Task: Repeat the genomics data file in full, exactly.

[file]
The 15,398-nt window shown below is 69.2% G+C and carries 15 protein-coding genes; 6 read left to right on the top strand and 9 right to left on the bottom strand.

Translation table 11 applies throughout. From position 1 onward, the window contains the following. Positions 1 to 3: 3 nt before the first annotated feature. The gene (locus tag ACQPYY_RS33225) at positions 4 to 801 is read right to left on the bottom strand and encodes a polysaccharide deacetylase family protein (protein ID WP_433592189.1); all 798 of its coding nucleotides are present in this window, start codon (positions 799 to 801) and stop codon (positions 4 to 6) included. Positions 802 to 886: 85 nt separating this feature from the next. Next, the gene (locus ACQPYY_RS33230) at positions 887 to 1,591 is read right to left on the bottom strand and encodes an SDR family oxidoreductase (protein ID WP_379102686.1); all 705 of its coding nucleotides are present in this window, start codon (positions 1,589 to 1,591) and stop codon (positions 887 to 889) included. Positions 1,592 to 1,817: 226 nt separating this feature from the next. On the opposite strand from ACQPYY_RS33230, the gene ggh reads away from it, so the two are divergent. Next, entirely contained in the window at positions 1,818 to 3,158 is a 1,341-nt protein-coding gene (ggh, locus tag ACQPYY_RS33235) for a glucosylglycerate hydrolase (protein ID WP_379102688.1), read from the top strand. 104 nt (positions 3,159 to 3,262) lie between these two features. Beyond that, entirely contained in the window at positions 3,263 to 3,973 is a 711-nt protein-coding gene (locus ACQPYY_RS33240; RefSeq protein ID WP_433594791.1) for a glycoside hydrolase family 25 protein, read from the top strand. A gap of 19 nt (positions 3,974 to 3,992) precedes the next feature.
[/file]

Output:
The 15,398-nt window shown below is 69.2% G+C and carries 15 protein-coding genes; 6 read left to right on the top strand and 9 right to left on the bottom strand.

Translation table 11 applies throughout. From position 1 onward, the window contains the following. Positions 1 to 3: 3 nt before the first annotated feature. The gene (locus tag ACQPYY_RS33225) at positions 4 to 801 is read right to left on the bottom strand and encodes a polysaccharide deacetylase family protein (protein ID WP_433592189.1); all 798 of its coding nucleotides are present in this window, start codon (positions 799 to 801) and stop codon (positions 4 to 6) included. Positions 802 to 886: 85 nt separating this feature from the next. Next, the gene (locus ACQPYY_RS33230) at positions 887 to 1,591 is read right to left on the bottom strand and encodes an SDR family oxidoreductase (protein ID WP_379102686.1); all 705 of its coding nucleotides are present in this window, start codon (positions 1,589 to 1,591) and stop codon (positions 887 to 889) included. Positions 1,592 to 1,817: 226 nt separating this feature from the next. On the opposite strand from ACQPYY_RS33230, the gene ggh reads away from it, so the two are divergent. Next, entirely contained in the window at positions 1,818 to 3,158 is a 1,341-nt protein-coding gene (ggh, locus tag ACQPYY_RS33235) for a glucosylglycerate hydrolase (protein ID WP_379102688.1), read from the top strand. 104 nt (positions 3,159 to 3,262) lie between these two features. Beyond that, entirely contained in the window at positions 3,263 to 3,973 is a 711-nt protein-coding gene (locus ACQPYY_RS33240; RefSeq protein ID WP_433594791.1) for a glycoside hydrolase family 25 protein, read from the top strand. A gap of 19 nt (positions 3,974 to 3,992) precedes the next feature.